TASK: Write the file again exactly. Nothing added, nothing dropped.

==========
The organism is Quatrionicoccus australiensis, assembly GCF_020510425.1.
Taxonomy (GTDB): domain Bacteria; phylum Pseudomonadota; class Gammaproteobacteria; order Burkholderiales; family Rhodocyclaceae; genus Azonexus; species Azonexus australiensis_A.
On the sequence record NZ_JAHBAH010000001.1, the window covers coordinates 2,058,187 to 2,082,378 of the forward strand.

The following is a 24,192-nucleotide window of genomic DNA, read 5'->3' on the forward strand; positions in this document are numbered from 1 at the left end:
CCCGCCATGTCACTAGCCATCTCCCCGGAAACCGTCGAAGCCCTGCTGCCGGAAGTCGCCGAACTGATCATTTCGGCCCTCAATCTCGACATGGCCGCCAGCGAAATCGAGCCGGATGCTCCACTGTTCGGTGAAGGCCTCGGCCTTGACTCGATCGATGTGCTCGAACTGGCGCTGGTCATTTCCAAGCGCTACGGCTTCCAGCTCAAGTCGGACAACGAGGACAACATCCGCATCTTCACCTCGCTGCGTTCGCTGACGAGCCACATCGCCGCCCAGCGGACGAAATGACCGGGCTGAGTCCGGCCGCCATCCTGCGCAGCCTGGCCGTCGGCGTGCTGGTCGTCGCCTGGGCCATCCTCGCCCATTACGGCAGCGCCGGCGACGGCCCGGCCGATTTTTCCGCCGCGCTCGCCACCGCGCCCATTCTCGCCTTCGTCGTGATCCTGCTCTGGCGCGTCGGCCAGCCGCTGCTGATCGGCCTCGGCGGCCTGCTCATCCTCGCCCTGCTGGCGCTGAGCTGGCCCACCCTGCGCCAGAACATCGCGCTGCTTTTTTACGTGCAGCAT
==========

The organism is Quatrionicoccus australiensis, assembly GCF_020510425.1.
Taxonomy (GTDB): domain Bacteria; phylum Pseudomonadota; class Gammaproteobacteria; order Burkholderiales; family Rhodocyclaceae; genus Azonexus; species Azonexus australiensis_A.
On the sequence record NZ_JAHBAH010000001.1, the window covers coordinates 2,058,187 to 2,082,378 of the forward strand.

The following is a 24,192-nucleotide window of genomic DNA, read 5'->3' on the forward strand; positions in this document are numbered from 1 at the left end:
CCCGCCATGTCACTAGCCATCTCCCCGGAAACCGTCGAAGCCCTGCTGCCGGAAGTCGCCGAACTGATCATTTCGGCCCTCAATCTCGACATGGCCGCCAGCGAAATCGAGCCGGATGCTCCACTGTTCGGTGAAGGCCTCGGCCTTGACTCGATCGATGTGCTCGAACTGGCGCTGGTCATTTCCAAGCGCTACGGCTTCCAGCTCAAGTCGGACAACGAGGACAACATCCGCATCTTCACCTCGCTGCGTTCGCTGACGAGCCACATCGCCGCCCAGCGGACGAAATGACCGGGCTGAGTCCGGCCGCCATCCTGCGCAGCCTGGCCGTCGGCGTGCTGGTCGTCGCCTGGGCCATCCTCGCCCATTACGGCAGCGCCGGCGACGGCCCGGCCGATTTTTCCGCCGCGCTCGCCACCGCGCCCATTCTCGCCTTCGTCGTGATCCTGCTCTGGCGCGTCGGCCAGCCGCTGCTGATCGGCCTCGGCGGCCTGCTCATCCTCGCCCTGCTGGCGCTGAGCTGGCCCACCCTGCGCCAGAACATCGCGCTGCTTTTTTACGTGCAGCAT